Latest release

Part E - Consolidation of flows for transactions in financial assets and liabilities

Australian System of Government Finance Statistics: Concepts, Sources and Methods
Reference period
2015
Released
23/12/2015
Next release Unknown
First release

10.16.

Consolidation is a method of presenting statistics for a set of units (or entities) as if they constituted a single unit. Paragraph 9.18 of the IMF GFSM 2014 states that a consolidated set of accounts for a unit (or group of units) is produced by an aggregation of all flows and stock positions within an agreed analytical framework, followed by the elimination of all flows and stock positions that represent relationships among the units or entities being consolidated. In other words, a transaction or stock holding of one unit is paired with the corresponding transaction or stock holding recorded for the second unit, and then the paired transactions or stock holdings are eliminated from the aggregates for the group.

10.17.

Transactions in financial assets are eliminated when the two parties to the transaction are units that are being consolidated. An example shown in paragraph 9.19 of the IMF GFSM 2014 notes that if a local government unit purchases a security issued by the central government, both the acquisition of the financial asset and the incurrence of the liability would disappear in a presentation of statistics for the entire general government sector but not in a presentation of either the central or the local government subsector separately.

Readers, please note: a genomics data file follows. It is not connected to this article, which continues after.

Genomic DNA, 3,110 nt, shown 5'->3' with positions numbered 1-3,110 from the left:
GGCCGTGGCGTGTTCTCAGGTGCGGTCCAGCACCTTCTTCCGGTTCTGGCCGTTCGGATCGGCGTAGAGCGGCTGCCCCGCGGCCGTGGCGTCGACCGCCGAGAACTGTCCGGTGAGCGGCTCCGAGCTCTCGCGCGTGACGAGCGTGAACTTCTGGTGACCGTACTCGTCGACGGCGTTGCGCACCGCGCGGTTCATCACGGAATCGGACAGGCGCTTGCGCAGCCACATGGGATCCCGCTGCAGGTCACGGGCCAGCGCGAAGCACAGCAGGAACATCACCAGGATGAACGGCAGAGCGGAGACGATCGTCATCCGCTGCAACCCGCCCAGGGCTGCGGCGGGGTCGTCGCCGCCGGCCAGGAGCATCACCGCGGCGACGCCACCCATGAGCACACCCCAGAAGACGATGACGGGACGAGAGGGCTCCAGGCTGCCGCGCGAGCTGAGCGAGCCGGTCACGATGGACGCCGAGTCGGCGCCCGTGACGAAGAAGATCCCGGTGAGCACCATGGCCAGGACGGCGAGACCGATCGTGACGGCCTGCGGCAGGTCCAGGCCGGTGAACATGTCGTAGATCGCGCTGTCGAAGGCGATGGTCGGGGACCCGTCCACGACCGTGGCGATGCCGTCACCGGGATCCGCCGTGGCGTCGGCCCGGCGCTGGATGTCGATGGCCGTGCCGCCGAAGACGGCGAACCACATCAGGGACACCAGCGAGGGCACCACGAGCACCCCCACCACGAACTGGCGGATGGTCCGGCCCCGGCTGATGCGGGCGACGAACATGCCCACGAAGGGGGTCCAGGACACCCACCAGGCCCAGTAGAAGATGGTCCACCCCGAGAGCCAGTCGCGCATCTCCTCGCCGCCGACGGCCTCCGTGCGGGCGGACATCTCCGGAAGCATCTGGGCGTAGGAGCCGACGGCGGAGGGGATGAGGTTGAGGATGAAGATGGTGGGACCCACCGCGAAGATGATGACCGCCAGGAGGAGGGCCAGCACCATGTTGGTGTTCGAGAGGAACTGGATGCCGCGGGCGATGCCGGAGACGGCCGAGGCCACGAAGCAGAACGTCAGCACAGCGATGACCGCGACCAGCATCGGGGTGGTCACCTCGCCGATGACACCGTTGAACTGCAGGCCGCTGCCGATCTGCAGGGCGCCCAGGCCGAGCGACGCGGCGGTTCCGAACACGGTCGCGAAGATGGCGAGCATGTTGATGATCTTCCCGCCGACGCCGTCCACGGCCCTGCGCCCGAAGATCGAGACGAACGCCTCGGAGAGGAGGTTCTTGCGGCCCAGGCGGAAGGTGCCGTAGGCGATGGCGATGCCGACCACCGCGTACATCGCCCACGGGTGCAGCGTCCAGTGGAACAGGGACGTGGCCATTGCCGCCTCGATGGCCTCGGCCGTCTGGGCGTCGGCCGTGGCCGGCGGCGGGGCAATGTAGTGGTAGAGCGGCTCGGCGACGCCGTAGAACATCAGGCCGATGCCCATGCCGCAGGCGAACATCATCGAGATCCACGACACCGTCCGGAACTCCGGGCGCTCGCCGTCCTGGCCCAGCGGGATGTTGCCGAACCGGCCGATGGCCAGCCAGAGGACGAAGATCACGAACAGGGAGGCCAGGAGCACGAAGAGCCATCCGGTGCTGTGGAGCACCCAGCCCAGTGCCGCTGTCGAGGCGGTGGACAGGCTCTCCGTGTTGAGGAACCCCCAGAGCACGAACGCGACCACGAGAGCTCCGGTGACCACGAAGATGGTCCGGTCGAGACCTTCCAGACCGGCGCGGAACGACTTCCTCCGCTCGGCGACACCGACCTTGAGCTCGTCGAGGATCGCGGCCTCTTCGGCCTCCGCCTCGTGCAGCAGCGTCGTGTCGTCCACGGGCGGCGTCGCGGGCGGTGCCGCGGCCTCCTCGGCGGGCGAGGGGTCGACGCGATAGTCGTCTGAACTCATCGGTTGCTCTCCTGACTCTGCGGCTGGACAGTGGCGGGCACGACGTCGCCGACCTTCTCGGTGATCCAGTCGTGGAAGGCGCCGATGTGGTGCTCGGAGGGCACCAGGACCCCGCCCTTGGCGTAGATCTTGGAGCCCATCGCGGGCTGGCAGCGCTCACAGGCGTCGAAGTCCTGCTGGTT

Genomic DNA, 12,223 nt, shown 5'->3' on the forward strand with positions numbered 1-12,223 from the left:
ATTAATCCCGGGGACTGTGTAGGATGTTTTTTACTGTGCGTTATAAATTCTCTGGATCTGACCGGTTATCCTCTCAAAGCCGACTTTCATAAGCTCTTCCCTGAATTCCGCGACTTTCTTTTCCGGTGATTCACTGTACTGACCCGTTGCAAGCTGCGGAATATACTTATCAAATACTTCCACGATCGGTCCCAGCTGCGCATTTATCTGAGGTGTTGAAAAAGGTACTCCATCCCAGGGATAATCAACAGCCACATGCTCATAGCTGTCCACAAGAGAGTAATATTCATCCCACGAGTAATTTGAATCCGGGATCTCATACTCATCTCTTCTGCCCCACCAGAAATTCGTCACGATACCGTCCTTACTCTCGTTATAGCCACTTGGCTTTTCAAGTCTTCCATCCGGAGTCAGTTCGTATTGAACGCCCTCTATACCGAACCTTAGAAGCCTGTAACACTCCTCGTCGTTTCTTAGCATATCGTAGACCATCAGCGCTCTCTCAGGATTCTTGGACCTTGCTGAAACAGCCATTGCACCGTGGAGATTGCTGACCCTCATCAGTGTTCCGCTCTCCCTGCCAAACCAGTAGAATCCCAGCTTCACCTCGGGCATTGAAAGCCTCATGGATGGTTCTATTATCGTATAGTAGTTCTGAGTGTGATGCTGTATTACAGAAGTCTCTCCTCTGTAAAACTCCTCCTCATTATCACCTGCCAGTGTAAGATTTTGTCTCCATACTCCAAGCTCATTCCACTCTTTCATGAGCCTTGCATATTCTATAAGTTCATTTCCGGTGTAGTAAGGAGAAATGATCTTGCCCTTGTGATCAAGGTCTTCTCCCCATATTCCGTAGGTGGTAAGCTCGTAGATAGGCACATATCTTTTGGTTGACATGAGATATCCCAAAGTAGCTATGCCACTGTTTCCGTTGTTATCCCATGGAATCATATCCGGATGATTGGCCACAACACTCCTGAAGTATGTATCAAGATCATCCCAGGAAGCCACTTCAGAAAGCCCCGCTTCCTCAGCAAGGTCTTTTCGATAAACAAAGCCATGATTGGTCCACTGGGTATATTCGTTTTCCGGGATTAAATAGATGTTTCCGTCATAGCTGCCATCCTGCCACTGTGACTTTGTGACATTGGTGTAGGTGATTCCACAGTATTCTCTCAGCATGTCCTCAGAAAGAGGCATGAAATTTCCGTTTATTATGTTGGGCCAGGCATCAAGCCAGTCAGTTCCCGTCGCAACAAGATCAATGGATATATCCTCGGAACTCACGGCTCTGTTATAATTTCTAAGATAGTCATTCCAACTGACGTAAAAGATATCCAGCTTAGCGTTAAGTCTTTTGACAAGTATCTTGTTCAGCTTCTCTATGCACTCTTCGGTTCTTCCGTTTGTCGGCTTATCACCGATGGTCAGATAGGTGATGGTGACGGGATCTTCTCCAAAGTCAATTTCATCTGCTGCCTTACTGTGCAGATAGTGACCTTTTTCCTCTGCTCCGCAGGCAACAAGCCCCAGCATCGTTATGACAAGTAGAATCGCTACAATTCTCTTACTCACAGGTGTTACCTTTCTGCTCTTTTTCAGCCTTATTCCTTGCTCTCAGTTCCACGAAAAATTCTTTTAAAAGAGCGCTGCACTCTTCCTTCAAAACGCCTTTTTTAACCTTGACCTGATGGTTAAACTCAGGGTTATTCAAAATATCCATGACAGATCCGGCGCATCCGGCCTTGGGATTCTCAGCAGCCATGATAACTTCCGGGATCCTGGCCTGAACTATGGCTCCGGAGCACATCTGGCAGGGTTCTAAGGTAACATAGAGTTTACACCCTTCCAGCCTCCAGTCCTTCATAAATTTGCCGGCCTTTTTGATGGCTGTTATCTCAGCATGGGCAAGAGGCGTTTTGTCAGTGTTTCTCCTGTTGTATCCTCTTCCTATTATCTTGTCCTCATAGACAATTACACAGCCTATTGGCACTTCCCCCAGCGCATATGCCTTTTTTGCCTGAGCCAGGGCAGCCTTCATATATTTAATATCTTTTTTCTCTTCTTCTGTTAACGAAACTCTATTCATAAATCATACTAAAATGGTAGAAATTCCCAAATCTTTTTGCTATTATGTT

10.18.

A further example of consolidation can be shown when compiling accounts for the public sector as a whole. If a general government unit owns a bond issued by a public financial corporation, then the stocks of the bond held as assets of the general government unit and the counterpart bond liability of the public financial corporation are eliminated from the aggregates for bond assets and liabilities of the public sector. Similarly, interest revenues and interest expenses related to the bond are also eliminated from the relevant public sector aggregates.